Recording as Expwy, Matt LeGroux dropped Dance Maul this past summer, a vintage-sounding homemade folk/rock album. It took one listen for me to fall under its spell – ghostly organs, healthy doses of reverb, and some of the year’s most fluid guitar solos will do that. Already finished with the follow up to Dance Maul (Total Gold, due in early 2012), LeGroux sent along this summary of his 2011.
I started the year working on Dance Maul and trying to finish it up. My wife and I had moved to a much smaller apartment and I was having some serious trouble getting things going. I was also playing in my good friend Ian Jarvis’ band Chairs before it dissolved and Ian joined the Alberta band Ghostkeeper. It’s really too bad about Chairs, the music was amazing, the band was great and people really liked us when they heard us. Hopefully Ian will see fit to release that stuff someday, I was never in a band whose music I liked so much.
I spent a good chunk of 2011 obsessed with the music of Carlo Gesualdo, the Italian Renaissance madrigal composer, particularly his piece “Moro lasso al mio duolo.” I even went so far as to try to learn it on guitar but threw in the towel when it became painfully apparent that I could not for the life of me approximate the sound of five voices running circles around each other. It did allow me to really get into the piece and get a feel for Carlo’s centuries-ahead-of-its-time sense of harmony. I also found that I was in good company; Igor Stravinsky and Aldous Huxley were also fans. I grew to love Gesualdo’s music so much I even used the very first part of “Moro lasso…” at the beginning of “We Will Lift, We Will Drop” on the new Expwy album Total Gold.
I had a few more obsessions last year, Merle Travis and Ariel Pink. I discovered Ariel’s music in 2011 and it quickly became a favourite. If I had to pick, I think Lover Boy would be at the top of my list. I started toying with the idea of an album of Ariel’s music done instrumentally to highlight the songwriting but I never got farther than a mash-up of Fright Night and Round and Round played on acoustic guitars. As a guitar player the figure of Merle Travis looms large. He has an entire style of finger picking named after him, for pete’s sake. I had known Merle’s music before but I got into it big-time last year. Sixteen Tons, Dark as a Dungeon and Cannonball Rag are all classics but to hear him really play his ass off check out Walkin’ the Strings. Back Home also made a great soundtrack to driving through Kentucky’s blue rolling hills, horse farms and coal country and visiting its bourbon distilleries.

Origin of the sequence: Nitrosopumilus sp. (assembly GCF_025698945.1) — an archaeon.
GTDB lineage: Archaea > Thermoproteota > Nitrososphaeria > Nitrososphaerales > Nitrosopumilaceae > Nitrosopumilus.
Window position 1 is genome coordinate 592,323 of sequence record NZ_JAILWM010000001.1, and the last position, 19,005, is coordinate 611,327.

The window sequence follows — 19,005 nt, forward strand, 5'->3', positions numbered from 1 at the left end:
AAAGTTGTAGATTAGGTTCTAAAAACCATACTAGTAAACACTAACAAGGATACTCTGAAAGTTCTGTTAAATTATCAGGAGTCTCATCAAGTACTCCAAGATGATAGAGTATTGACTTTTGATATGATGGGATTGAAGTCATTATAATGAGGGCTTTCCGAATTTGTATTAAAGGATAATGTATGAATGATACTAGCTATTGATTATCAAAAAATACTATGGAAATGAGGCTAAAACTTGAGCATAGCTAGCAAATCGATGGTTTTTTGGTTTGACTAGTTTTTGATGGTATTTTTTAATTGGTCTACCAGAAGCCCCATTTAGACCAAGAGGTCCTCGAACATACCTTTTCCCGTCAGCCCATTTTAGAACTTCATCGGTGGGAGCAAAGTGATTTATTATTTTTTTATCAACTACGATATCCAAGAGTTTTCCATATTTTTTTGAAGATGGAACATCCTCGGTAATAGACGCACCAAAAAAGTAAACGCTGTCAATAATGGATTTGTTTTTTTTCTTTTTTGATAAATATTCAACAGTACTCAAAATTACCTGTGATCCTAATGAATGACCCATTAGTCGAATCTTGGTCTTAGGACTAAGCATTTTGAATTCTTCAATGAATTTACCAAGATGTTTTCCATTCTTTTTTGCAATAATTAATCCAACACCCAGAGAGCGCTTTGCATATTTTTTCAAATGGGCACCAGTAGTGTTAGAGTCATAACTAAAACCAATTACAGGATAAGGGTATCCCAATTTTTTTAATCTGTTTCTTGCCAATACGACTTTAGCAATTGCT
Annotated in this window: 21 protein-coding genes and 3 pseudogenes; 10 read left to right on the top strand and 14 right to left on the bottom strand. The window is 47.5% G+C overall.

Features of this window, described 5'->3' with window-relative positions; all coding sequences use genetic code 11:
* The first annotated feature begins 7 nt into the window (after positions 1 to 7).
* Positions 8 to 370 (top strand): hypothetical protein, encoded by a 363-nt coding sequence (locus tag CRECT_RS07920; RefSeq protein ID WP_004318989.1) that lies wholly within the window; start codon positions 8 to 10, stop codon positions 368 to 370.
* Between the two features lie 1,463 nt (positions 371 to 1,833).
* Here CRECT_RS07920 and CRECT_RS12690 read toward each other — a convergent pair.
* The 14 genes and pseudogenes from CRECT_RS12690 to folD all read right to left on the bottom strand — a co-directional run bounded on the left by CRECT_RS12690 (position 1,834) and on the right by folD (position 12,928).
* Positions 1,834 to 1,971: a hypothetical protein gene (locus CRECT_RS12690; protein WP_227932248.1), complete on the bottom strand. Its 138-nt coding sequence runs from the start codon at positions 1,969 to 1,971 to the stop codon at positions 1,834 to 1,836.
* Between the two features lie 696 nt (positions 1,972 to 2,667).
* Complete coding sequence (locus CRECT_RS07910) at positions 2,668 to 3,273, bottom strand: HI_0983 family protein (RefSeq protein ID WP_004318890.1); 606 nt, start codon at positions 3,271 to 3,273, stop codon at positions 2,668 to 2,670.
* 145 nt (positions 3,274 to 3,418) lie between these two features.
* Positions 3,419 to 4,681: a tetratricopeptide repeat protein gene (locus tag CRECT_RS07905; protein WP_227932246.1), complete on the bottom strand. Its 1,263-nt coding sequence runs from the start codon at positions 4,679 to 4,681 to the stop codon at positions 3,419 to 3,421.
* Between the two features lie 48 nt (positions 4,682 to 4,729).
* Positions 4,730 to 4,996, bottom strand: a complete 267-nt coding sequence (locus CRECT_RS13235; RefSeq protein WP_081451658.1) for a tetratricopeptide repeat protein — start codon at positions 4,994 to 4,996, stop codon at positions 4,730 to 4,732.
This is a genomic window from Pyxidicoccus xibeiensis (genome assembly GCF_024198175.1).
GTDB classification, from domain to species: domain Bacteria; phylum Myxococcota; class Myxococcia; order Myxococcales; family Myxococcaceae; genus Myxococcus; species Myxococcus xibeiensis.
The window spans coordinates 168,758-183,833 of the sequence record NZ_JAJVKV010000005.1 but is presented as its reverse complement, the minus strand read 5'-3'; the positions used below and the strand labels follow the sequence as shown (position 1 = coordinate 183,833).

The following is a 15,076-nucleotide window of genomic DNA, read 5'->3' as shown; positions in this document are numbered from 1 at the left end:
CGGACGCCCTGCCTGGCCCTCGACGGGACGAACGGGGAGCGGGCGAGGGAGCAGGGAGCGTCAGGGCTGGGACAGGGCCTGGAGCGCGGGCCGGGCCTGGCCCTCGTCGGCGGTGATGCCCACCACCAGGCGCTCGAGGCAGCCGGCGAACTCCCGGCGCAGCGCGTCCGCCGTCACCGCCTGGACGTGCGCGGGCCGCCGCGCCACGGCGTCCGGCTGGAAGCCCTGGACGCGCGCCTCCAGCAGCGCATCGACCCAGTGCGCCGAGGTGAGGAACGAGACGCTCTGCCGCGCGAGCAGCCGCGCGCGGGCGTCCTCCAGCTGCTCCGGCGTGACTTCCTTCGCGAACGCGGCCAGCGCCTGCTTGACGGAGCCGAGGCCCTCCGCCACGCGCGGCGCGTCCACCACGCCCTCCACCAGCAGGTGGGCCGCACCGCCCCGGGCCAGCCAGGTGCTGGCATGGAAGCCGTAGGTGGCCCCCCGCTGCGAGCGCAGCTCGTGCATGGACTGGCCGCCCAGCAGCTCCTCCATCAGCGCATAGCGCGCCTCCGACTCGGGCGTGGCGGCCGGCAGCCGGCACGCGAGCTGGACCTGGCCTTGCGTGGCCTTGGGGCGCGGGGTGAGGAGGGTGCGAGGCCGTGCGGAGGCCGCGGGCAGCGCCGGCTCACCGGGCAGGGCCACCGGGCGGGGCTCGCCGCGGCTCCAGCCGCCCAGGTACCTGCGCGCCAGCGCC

I almost forgot about Choro, a Brazilian music based around the mandolin, guitar and cavaquinho. I loved Jacob do Bandolim so much I actually went out and bought a mandolin, quickly discovered that it’s crazy-hard to play and that I would have to dedicate my life to it and decided the role of non-participating observer was best for me. Throw in Fats Navarro, Clifford Brown, Bud Powell, Thelonious Monk and Charles Ives and you’ve got pretty much everything that’s been on my mp3 player in the past year.
The biggest news for me, though, was much more recent. Dance Maul got written-up at Quick Before it Melts, this wonderful blog, and Pasta Primavera and people started listening to it. I had signed up for the Charles Ives plan; make music in your spare time for your entire life and finally be recognized well into your 70s as some half-genius cranky obsessive madman. But things are starting to pick up and with a child on the way it couldn’t have happened at a better time.
But I’m really excited for 2012, I think Total Gold is a much better record than Dance Maul, I’ve got a great and supportive wife, friends and family and am being given a forum for my music. What more could a cranky obsessive madman ask for?
MP3 :: Armory Hall
MP3 :: Park Row
(from Dance Maul. Listen/Download here)